Event Title

Session 3A: Using Remote Sensing to Quantify Bison Impacts on Plant Communities in a Restored Prairie

Session Number

Session 3A: 2nd Presentation

Advisor(s)

Dr. Holly Jones, Northern Illinois University

Location

Auditorium

Start Date

26-4-2018 12:40 PM

End Date

26-4-2018 1:25 PM

Abstract

Bison are a keystone species to grasslands, meaning they modulate the species in and functioning of grasslands. There is a wealth of knowledge on how bison impact remnant prairies - those never converted to farmland. However, their exact effects in restored grassland ecosystems are unclear, which is a critical knowledge gap considering that managers are reintroducing bison to restored prairies throughout North America. Recently, drone technology has introduced a new way to collect data, called remote-sensing. Our research seeks to answer how bison grazing and its interaction with fire and restoration age affect productivity (NDVI), plant biomass, and plant diversity using remote sensing. Such information is important because little is known on how human-managed disturbances such as bison reintroduction and fire impact plant communities on a landscape scale. It is particularly important to understand whether remote sensing can be used to ascertain that information. We plan on resuming data collection in the summer of 2018 over a 2 or 3-month period with the drone, and the data will be processed using Pix4D and R software. We will also participate in ground-truthing data collection in the same time period.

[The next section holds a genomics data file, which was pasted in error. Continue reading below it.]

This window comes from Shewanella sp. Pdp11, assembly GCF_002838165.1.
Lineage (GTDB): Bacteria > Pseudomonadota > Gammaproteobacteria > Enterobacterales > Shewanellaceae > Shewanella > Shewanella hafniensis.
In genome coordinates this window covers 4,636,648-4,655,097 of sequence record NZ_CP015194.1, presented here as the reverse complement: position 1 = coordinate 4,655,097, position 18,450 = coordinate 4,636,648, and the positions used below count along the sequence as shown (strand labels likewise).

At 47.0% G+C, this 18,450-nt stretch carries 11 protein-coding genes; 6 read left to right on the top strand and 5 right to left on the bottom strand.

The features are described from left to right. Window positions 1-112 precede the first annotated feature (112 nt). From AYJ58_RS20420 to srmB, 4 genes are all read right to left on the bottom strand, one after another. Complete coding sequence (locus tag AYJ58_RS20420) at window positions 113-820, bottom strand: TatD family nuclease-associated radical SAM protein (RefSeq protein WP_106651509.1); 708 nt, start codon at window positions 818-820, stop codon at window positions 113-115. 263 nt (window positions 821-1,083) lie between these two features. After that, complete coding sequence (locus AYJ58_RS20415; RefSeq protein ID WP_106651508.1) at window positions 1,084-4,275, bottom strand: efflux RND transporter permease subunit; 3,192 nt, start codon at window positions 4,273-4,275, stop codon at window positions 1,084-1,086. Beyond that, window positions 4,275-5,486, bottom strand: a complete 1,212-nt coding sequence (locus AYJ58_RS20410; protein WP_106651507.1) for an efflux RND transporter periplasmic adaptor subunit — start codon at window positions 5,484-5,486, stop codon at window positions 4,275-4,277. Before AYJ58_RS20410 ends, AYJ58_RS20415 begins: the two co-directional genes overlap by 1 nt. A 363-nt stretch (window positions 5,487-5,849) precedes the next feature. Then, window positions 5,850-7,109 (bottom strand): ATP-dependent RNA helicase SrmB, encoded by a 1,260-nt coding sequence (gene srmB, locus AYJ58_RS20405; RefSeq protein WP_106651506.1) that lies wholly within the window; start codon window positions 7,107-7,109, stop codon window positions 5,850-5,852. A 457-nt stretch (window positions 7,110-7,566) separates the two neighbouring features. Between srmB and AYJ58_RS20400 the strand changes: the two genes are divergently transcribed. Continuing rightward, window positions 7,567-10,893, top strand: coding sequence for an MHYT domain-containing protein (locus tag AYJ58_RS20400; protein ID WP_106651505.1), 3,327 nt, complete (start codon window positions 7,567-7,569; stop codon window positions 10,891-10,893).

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Apr 26th, 12:40 PM Apr 26th, 1:25 PM

Session 3A: Using Remote Sensing to Quantify Bison Impacts on Plant Communities in a Restored Prairie

Auditorium

Bison are a keystone species to grasslands, meaning they modulate the species in and functioning of grasslands. There is a wealth of knowledge on how bison impact remnant prairies - those never converted to farmland. However, their exact effects in restored grassland ecosystems are unclear, which is a critical knowledge gap considering that managers are reintroducing bison to restored prairies throughout North America. Recently, drone technology has introduced a new way to collect data, called remote-sensing. Our research seeks to answer how bison grazing and its interaction with fire and restoration age affect productivity (NDVI), plant biomass, and plant diversity using remote sensing. Such information is important because little is known on how human-managed disturbances such as bison reintroduction and fire impact plant communities on a landscape scale. It is particularly important to understand whether remote sensing can be used to ascertain that information. We plan on resuming data collection in the summer of 2018 over a 2 or 3-month period with the drone, and the data will be processed using Pix4D and R software. We will also participate in ground-truthing data collection in the same time period.